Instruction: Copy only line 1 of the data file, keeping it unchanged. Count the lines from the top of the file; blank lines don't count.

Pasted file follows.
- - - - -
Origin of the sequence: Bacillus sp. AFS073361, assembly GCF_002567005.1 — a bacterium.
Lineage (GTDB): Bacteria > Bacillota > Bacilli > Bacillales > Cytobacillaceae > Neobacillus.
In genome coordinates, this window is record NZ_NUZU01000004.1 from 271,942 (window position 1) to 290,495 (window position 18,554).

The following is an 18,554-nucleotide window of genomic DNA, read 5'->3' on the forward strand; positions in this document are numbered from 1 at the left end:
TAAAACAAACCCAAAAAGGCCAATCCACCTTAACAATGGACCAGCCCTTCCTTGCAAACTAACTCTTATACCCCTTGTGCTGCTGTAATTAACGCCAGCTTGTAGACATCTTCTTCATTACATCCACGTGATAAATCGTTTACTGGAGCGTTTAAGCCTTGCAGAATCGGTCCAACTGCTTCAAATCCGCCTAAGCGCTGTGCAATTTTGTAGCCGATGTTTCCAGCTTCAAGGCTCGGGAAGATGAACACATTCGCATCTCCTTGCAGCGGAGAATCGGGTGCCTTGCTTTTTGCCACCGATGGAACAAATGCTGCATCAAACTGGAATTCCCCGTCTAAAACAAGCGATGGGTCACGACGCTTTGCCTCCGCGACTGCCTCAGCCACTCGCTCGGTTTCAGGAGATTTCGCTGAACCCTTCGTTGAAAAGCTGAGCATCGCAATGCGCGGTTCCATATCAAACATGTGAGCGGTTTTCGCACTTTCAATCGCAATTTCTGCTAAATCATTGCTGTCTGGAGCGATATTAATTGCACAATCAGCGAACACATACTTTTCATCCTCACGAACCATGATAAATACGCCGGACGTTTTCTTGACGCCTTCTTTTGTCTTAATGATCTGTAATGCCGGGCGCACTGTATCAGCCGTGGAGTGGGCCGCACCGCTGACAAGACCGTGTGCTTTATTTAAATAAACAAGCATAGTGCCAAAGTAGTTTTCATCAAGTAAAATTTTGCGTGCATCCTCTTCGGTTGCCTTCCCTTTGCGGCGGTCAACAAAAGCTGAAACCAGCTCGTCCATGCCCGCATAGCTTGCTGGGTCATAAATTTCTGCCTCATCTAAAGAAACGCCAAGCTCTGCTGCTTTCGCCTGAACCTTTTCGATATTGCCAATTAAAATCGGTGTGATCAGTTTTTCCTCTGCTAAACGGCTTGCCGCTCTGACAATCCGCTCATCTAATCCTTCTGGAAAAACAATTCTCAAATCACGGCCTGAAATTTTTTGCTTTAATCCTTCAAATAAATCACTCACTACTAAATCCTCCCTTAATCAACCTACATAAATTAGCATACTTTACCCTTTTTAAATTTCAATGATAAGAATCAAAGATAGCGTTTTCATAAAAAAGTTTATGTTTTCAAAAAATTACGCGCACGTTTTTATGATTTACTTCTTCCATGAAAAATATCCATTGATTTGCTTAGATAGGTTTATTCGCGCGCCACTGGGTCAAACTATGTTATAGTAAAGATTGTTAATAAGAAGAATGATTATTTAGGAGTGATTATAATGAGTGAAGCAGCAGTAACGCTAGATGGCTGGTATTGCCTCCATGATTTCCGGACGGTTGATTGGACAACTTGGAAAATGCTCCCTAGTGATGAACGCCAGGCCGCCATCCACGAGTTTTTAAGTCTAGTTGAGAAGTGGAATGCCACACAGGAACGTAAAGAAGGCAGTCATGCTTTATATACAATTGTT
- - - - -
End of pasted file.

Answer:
Origin of the sequence: Bacillus sp. AFS073361, assembly GCF_002567005.1 — a bacterium.